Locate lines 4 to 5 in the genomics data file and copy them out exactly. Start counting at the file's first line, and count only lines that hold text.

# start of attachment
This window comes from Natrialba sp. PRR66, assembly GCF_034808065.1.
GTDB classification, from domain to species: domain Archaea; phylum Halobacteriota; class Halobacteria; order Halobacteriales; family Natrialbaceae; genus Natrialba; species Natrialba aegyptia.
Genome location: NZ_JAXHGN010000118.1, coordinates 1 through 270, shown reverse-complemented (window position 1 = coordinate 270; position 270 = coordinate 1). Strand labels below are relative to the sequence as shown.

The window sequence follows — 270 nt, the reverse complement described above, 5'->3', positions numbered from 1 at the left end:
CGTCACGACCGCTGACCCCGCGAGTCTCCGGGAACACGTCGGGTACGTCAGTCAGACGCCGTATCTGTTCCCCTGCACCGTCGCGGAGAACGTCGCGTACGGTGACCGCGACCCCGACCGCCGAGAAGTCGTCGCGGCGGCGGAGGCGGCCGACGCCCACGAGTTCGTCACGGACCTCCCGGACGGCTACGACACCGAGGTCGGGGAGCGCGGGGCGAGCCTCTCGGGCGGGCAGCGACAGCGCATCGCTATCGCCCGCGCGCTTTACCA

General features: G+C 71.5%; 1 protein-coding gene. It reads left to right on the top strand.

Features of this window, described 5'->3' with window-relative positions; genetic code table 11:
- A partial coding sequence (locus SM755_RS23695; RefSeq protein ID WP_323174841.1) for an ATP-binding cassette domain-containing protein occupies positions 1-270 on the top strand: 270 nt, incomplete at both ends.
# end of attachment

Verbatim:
The window sequence follows — 270 nt, the reverse complement described above, 5'->3', positions numbered from 1 at the left end:
CGTCACGACCGCTGACCCCGCGAGTCTCCGGGAACACGTCGGGTACGTCAGTCAGACGCCGTATCTGTTCCCCTGCACCGTCGCGGAGAACGTCGCGTACGGTGACCGCGACCCCGACCGCCGAGAAGTCGTCGCGGCGGCGGAGGCGGCCGACGCCCACGAGTTCGTCACGGACCTCCCGGACGGCTACGACACCGAGGTCGGGGAGCGCGGGGCGAGCCTCTCGGGCGGGCAGCGACAGCGCATCGCTATCGCCCGCGCGCTTTACCA